Things to Do in Matera
By: Liz Flynn
Located in Basilicata in southern Italy, Matera is the city of the province also called Matera. It was also formerly the capital of Basilicata. The city lies in a canyon in the Gravina. If you are visiting this UNESCO listed site, you will find a wide range of things to see and do during your stay.
Ancient Town- Sassi of Matera
To truly appreciate the history and culture of Matera, you should spend time in the Ancient Town. This section of the city has structures, homes, tunnels, gardens and terraces, all of which are carved out of stone in the caves of the Gravina Valley. There are examples of structures from the medieval era to the modern day.
Anyone interested in history, culture, religion and architecture should visit the rupestrian churches in the city. These date back to the Middle Ages and were dug into the rock of the Gravina and Murgia where the Benedictine and Byzantine monks had settled.
There are three main natural areas of Matera to visit; Colle Timmari, the Regional Reserve San Giuliano, and the Park of Murgia. At each of these, you can delight in your surroundings and enjoy the unusual flora and fauna. These settings are home to a wide range of wildlife and they are fantastic spots for birdwatching.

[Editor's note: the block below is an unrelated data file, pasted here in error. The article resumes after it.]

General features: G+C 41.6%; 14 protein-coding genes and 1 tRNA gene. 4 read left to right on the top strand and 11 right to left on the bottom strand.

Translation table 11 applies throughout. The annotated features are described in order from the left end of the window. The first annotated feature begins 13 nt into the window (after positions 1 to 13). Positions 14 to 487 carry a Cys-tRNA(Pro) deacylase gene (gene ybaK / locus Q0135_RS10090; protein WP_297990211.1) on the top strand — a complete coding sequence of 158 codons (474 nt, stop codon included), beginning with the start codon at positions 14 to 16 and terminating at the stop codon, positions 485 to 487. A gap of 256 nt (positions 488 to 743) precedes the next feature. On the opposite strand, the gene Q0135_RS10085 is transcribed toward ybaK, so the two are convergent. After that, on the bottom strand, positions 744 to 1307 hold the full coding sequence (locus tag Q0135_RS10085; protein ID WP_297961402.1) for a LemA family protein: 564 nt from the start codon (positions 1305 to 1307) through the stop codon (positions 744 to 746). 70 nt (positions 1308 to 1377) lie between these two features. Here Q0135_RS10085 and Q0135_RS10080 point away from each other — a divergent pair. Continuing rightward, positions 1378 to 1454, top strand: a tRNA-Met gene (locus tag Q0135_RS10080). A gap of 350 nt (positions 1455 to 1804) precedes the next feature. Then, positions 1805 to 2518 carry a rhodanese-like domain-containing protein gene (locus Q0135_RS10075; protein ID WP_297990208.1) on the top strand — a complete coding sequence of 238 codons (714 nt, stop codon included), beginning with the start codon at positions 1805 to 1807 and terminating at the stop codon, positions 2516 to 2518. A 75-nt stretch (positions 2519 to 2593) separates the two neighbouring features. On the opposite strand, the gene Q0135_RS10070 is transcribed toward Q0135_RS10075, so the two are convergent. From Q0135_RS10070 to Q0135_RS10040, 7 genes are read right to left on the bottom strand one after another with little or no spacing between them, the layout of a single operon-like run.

The cathedral in Matera is dedicated to the Madonna della Bruna and Sant’Eustachio. It was constructed originally in the 13th-century over the remains of a Benedictine monastery. The exterior of the cathedral is Romanesque and one of the most interesting features is a stunning rose window. Within the cathedral is the famous stone crib, created by Altobello Persio in 1534.
The Crypt of the Original Sin of Matera
Just outside of Matera you will find the wall of the Gravina di Picciano. It is here that the Crypt of the Original Sin is located. This is a church within a cave with frescoed ceilings and walls. It is decorated with examples of medieval paintings.
Musma Museum of Matera
The Museum features pottery, sculptures, medals, drawings, prints, jewelry, and books. Located on the Palazzo Pomeraci, the museum boasts work from artists such as Ortega, Hare, Manzu, Milani, Cascella and many others.